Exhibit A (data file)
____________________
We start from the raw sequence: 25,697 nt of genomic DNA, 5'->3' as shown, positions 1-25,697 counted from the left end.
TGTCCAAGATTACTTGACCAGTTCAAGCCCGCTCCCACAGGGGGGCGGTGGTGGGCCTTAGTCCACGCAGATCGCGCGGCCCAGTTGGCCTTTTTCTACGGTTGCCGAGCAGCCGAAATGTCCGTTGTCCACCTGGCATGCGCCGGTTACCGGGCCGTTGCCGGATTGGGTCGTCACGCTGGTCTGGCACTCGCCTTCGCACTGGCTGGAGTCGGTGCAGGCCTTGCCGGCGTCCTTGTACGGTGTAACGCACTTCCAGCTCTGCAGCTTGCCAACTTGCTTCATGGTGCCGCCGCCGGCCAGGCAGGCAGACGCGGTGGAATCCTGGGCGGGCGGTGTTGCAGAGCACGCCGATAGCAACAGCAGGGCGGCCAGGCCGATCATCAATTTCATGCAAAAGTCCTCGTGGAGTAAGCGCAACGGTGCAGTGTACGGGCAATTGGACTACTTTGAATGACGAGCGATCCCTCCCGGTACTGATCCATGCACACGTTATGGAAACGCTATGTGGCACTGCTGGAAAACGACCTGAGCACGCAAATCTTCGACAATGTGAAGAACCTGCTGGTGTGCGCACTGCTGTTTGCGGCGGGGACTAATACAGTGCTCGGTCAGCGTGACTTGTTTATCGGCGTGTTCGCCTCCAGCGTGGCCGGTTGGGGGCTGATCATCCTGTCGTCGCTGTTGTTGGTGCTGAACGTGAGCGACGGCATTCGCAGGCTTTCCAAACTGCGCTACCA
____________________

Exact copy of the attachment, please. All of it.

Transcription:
We start from the raw sequence: 25,697 nt of genomic DNA, 5'->3' as shown, positions 1-25,697 counted from the left end.
TGTCCAAGATTACTTGACCAGTTCAAGCCCGCTCCCACAGGGGGGCGGTGGTGGGCCTTAGTCCACGCAGATCGCGCGGCCCAGTTGGCCTTTTTCTACGGTTGCCGAGCAGCCGAAATGTCCGTTGTCCACCTGGCATGCGCCGGTTACCGGGCCGTTGCCGGATTGGGTCGTCACGCTGGTCTGGCACTCGCCTTCGCACTGGCTGGAGTCGGTGCAGGCCTTGCCGGCGTCCTTGTACGGTGTAACGCACTTCCAGCTCTGCAGCTTGCCAACTTGCTTCATGGTGCCGCCGCCGGCCAGGCAGGCAGACGCGGTGGAATCCTGGGCGGGCGGTGTTGCAGAGCACGCCGATAGCAACAGCAGGGCGGCCAGGCCGATCATCAATTTCATGCAAAAGTCCTCGTGGAGTAAGCGCAACGGTGCAGTGTACGGGCAATTGGACTACTTTGAATGACGAGCGATCCCTCCCGGTACTGATCCATGCACACGTTATGGAAACGCTATGTGGCACTGCTGGAAAACGACCTGAGCACGCAAATCTTCGACAATGTGAAGAACCTGCTGGTGTGCGCACTGCTGTTTGCGGCGGGGACTAATACAGTGCTCGGTCAGCGTGACTTGTTTATCGGCGTGTTCGCCTCCAGCGTGGCCGGTTGGGGGCTGATCATCCTGTCGTCGCTGTTGTTGGTGCTGAACGTGAGCGACGGCATTCGCAGGCTTTCCAAACTGCGCTACCA